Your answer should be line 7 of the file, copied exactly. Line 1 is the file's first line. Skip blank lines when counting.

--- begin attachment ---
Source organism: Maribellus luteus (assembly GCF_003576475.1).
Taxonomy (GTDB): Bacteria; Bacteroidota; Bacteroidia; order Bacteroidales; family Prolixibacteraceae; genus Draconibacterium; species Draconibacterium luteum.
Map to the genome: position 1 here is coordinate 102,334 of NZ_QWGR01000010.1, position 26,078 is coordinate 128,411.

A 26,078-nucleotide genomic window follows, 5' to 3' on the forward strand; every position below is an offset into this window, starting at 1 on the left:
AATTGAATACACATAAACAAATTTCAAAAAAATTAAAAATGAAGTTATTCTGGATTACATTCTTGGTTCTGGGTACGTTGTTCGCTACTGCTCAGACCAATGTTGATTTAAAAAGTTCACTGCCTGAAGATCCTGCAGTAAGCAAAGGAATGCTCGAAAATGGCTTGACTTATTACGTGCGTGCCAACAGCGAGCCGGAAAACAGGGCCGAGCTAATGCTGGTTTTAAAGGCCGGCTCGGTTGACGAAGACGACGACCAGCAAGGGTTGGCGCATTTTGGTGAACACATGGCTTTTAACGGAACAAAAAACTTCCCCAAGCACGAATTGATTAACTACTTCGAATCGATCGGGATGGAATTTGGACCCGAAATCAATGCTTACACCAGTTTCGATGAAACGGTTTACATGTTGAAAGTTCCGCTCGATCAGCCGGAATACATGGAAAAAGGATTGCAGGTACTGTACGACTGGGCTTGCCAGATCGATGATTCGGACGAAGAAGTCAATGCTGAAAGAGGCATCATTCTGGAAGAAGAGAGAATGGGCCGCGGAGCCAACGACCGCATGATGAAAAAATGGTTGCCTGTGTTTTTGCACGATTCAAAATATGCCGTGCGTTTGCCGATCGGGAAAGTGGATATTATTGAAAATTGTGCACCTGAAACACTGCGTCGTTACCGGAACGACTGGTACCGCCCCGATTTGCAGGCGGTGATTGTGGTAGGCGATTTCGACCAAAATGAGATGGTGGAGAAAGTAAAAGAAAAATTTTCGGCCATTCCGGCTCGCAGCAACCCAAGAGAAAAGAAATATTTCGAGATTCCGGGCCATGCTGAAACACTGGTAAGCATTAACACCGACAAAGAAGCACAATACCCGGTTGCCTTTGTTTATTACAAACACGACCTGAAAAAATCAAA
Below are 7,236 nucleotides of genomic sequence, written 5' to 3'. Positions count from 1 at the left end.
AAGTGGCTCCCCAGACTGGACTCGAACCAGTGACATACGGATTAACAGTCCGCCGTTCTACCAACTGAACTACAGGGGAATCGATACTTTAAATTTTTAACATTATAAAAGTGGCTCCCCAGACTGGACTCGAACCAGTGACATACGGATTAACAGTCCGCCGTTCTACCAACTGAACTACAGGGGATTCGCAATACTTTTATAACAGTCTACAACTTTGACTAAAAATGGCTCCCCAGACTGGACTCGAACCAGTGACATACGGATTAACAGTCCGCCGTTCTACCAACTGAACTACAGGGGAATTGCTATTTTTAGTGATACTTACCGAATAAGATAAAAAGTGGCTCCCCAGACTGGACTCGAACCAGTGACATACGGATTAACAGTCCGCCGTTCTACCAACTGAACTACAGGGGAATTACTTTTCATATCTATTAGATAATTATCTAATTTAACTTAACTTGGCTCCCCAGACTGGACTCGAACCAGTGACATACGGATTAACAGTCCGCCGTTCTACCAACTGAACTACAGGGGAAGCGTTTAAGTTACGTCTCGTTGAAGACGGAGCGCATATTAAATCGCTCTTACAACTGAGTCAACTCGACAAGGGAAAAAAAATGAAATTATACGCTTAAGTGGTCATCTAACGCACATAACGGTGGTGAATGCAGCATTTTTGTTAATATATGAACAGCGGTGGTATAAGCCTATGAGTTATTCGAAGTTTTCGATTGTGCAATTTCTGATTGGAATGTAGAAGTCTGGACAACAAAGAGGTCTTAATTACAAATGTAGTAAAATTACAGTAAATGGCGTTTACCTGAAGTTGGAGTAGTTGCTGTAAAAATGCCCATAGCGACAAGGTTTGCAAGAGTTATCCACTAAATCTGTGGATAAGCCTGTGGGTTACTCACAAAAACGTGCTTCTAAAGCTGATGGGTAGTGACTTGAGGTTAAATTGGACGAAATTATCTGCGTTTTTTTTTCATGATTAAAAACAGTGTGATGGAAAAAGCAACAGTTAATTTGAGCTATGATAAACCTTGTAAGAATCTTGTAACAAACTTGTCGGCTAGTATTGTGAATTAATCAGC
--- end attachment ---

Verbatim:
AAGTGGCTCCCCAGACTGGACTCGAACCAGTGACATACGGATTAACAGTCCGCCGTTCTACCAACTGAACTACAGGGGAATCGATACTTTAAATTTTTAACATTATAAAAGTGGCTCCCCAGACTGGACTCGAACCAGTGACATACGGATTAACAGTCCGCCGTTCTACCAACTGAACTACAGGGGATTCGCAATACTTTTATAACAGTCTACAACTTTGACTAAAAATGGCTCCCCAGACTGGACTCGAACCAGTGACATACGGATTAACAGTCCGCCGTTCTACCAACTGAACTACAGGGGAATTGCTATTTTTAGTGATACTTACCGAATAAGATAAAAAGTGGCTCCCCAGACTGGACTCGAACCAGTGACATACGGATTAACAGTCCGCCGTTCTACCAACTGAACTACAGGGGAATTACTTTTCATATCTATTAGATAATTATCTAATTTAACTTAACTTGGCTCCCCAGACTGGACTCGAACCAGTGACATACGGATTAACAGTCCGCCGTTCTACCAACTGAACTACAGGGGAAGCGTTTAAGTTACGTCTCGTTGAAGACGGAGCGCATATTAAATCGCTCTTACAACTGAGTCAACTCGACAAGGGAAAAAAAATGAAATTATACGCTTAAGTGGTCATCTAACGCACATAACGGTGGTGAATGCAGCATTTTTGTTAATATATGAACAGCGGTGGTATAAGCCTATGAGTTATTCGAAGTTTTCGATTGTGCAATTTCTGATTGGAATGTAGAAGTCTGGACAACAAAGAGGTCTTAATTACAAATGTAGTAAAATTACAGTAAATGGCGTTTACCTGAAGTTGGAGTAGTTGCTGTAAAAATGCCCATAGCGACAAGGTTTGCAAGAGTTATCCACTAAATCTGTGGATAAGCCTGTGGGTTACTCACAAAAACGTGCTTCTAAAGCTGATGGGTAGTGACTTGAGGTTAAATTGGACGAAATTATCTGCGTTTTTTTTTCATGATTAAAAACAGTGTGATGGAAAAAGCAACAGTTAATTTGAGCTATGATAAACCTTGTAAGAATCTTGTAACAAACTTGTCGGCTAGTATTGTGAATTAATCAGC